Tom Waits, Randy Newman, and Nancy and Ann Wilson of Heart filed a $40 million lawsuit against MP3.com on May 8th in Los Angeles citing copyright infringement.
In question is MP3.com's service My.MP3. The suit alleges that MP3.com willfully violated copyright law by copying "tens of thousands of compact discs onto its computer servers," as part of the My.MP3 service, thereby converting the tracks on the discs into MP3 files that could be registered and listened to via any computer on the Web. Particular songs named in the suit include Newman's "I Love L.A." and "Short People" as well as selections from Waits' Mule Variations.
"This is a case of artists banding together to protect their most valuable assets -- their songs," said attorney Bruce Van Dalsem of the law firm Gradstein, Luskin & Van Dalsem. "More successful songwriters of this caliber need to stand up against copyright infringement in order to protect their own rights and discourage the theft of music written by lesser-known artists who cannot afford to protect their smaller catalogs of work."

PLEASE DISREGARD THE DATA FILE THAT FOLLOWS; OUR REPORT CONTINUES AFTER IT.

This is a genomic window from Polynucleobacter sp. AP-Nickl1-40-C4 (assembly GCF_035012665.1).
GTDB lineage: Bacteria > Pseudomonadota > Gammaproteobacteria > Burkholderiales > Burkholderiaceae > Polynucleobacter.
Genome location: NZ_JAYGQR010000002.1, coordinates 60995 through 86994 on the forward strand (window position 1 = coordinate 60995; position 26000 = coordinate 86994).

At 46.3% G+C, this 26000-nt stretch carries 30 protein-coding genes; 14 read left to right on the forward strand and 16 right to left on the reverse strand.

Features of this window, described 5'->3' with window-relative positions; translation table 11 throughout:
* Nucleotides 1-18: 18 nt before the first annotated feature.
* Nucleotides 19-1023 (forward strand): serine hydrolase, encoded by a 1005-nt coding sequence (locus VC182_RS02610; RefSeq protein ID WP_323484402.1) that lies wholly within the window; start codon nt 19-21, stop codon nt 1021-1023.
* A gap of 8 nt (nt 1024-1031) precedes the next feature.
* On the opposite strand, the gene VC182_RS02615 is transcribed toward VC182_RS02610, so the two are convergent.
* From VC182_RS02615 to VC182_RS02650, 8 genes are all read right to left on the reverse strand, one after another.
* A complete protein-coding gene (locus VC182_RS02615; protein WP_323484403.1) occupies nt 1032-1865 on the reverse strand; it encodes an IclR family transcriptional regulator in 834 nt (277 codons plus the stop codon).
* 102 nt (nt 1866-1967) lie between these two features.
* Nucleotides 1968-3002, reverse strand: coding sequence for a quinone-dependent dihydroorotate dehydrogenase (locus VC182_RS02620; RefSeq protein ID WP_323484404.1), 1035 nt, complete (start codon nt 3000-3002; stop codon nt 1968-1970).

The plaintiffs are seeking "the maximum statutory damages available under the Copyright Act in the amount of $150,000 per infringement," stating that in the past lesser amounts have failed to thwart MP3.com from violating copyright law. A year ago, the company was ordered to shut down the My.MP3 service when found guilty of violating copyright laws by a U.S. District Court; at that time the suit was brought by the major record labels: Sony, Universal, BMG, Warner and EMI. In December, the service was re-launched when MP3.com struck a licensing deal with those labels.
While the major label's lawsuit focused on the master recordings of the songs, the new lawsuit filed by the artists focuses specifically on the compositions themselves.
At press time a representative of MP3.com said the company had not been served with the lawsuit and reserved comment.